Reflections On a Year With RISWS, by Valerie Neylon

I’ve really seen a big change throughout this project! I started as a new librarian, and I was faced with a staff very resistant to change. Although, aren’t all staff resistant to change? I think that’s a normal thing.

And I came in ready to make changes. Big changes. I was not happy with the way the library had been running, specifically customer service, and I was hired on the condition of making those tough changes. I was not a department chair, just a full-time faculty member, but I had the support of the department chair to be a supervisor. I implemented a hands-on management technique, which was very new to the staff, and not very welcome at first. I checked in with the staff every day and asked how they were doing. I organized meetings that focused on ways to improve customer service. I let staff know what was allowed and what was not allowed (for example, cell phones are not allowed while you’re covering the circulation desk).  Over time, I started to see improvement. We’re far from perfect, but the school’s administration has acknowledged that there were no student complaints about the library this year!

We’re a unionized school. I’ve never worked in a unionized environment before. Now that I am, I sure did see both sides of the coin. When I implemented the weekly emails with the top challenges and accomplishments, I was faced with a grievance. The circulation staff said that this was not a duty outlined in their contract. Luckily, the grievance was decided in my favor, and the weekly emails continued.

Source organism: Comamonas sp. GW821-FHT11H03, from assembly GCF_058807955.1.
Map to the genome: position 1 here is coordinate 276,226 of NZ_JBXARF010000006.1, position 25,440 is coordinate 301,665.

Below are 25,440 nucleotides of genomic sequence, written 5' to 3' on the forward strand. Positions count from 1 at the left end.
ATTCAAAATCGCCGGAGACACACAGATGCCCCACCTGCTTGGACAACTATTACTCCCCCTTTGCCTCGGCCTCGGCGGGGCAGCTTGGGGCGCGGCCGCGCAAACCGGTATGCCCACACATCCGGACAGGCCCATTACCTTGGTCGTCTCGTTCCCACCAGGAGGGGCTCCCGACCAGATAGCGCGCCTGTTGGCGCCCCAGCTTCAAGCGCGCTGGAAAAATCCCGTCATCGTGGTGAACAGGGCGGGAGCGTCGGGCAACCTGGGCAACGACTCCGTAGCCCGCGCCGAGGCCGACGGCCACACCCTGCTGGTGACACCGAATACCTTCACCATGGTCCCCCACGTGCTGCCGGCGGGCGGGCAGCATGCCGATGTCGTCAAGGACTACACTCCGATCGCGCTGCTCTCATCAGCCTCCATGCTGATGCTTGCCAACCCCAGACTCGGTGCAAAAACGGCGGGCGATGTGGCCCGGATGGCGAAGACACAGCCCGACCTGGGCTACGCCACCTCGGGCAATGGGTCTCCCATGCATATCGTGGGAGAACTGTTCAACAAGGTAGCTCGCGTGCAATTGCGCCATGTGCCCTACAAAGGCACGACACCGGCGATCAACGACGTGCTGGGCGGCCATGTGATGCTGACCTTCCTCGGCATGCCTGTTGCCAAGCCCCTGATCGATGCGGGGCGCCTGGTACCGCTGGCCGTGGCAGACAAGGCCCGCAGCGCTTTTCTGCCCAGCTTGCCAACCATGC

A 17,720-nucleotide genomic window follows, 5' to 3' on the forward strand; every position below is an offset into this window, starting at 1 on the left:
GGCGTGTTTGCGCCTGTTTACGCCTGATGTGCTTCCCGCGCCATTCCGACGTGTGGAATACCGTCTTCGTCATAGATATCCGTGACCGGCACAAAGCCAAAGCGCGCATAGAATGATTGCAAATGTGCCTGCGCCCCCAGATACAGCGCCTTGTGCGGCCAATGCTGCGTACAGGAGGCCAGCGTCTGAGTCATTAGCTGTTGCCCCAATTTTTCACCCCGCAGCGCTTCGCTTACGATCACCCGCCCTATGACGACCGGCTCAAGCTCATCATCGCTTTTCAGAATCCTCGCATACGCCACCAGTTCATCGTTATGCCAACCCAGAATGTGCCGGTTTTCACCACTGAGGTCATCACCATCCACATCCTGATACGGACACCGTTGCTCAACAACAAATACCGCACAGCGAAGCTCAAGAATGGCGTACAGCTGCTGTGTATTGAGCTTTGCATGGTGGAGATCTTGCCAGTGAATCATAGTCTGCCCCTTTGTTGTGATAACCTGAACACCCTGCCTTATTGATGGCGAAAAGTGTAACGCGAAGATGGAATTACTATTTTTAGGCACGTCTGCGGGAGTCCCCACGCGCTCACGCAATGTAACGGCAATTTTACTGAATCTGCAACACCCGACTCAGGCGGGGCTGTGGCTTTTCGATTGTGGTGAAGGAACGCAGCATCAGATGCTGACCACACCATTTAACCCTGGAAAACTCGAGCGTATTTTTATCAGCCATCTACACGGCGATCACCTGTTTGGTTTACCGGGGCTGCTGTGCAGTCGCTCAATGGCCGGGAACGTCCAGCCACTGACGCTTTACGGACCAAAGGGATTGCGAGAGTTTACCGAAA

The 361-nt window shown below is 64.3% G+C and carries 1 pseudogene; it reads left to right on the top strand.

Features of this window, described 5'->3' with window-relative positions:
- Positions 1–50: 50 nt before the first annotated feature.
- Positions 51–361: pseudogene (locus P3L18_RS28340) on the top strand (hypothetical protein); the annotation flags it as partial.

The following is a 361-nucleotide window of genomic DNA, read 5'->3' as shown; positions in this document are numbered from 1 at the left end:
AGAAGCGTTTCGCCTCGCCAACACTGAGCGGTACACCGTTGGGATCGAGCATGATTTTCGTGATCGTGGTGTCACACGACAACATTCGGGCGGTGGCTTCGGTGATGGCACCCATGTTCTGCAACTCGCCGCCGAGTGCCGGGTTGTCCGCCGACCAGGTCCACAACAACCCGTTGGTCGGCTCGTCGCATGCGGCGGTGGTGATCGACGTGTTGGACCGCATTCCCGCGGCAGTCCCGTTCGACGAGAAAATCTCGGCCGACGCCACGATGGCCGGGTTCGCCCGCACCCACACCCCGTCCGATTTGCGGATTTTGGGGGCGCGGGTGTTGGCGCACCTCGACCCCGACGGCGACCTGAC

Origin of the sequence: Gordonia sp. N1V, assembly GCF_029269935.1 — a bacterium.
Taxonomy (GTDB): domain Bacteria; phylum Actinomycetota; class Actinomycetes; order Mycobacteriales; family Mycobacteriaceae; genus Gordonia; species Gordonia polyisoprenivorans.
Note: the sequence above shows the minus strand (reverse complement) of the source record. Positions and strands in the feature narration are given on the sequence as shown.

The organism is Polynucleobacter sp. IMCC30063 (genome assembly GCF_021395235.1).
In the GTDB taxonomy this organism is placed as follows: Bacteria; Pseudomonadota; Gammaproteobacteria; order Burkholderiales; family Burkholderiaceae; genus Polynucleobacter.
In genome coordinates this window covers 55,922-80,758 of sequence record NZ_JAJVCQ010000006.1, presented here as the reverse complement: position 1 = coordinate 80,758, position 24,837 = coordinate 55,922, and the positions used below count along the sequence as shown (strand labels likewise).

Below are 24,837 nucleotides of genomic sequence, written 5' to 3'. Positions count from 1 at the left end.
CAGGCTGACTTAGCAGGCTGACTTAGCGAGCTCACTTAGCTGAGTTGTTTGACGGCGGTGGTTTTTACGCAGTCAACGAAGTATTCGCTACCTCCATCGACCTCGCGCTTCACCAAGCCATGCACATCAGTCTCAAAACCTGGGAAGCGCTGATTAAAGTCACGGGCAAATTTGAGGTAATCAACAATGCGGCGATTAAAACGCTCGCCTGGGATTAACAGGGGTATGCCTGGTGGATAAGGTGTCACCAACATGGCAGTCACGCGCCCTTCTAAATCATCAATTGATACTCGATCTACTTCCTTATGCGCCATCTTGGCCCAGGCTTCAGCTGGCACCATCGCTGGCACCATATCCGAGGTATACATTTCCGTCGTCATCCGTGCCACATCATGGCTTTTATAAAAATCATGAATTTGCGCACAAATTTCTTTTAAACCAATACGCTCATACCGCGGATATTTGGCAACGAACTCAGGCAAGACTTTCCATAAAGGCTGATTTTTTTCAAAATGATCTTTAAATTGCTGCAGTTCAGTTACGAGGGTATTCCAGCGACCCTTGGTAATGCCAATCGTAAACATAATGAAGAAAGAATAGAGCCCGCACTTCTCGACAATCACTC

At the beginning of the weekly reports, there were tons of challenges. And, we worked through them. We fixed a lot of things, and a lot of things, like the absence of IT support in the evenings, was something I was incapable of fixing. But we talked about these things as a team and had regularly scheduled meetings and went over these things. It got to the point where the staff started complaining that they couldn’t think of three challenges. Yippee! That means it worked! I’m not sure the staff all had the same level of excitement as I did, but generally I saw some smiles.

In fact, as we progressed, staff members would say to me during the day, “Hey! I found my accomplishment!” I cannot even begin to describe the change in attitude this was. These were staff members who seemed fully checked out, and now they were on board with accomplishments and being proud of what they did. One staff member even asked if they could start reporting accomplishments for co-workers, sort of a “giving a pat on the back” situation. This teamwork was new, and exciting.

I won’t say that it was all easy or all good. There are still times when I have a hard time motivating staff to do something, and there are still most definitely issues. But, I will say that the challenges have been easier to find and solve, and the staff felt they had a hand in that. And positivity erupted from it (but let’s be clear: positivity did not erupt everyday).

Overall, I feel much more confident about my skill as a manager. I was promoted to department chair in the middle of the RISWS project, so that makes me feel that other people feel confident in my management style, as well. I’ve learned quite a bit, and although there are still some day by day challenges that I’m not quite sure how to tackle, I feel better equipped to think about it.

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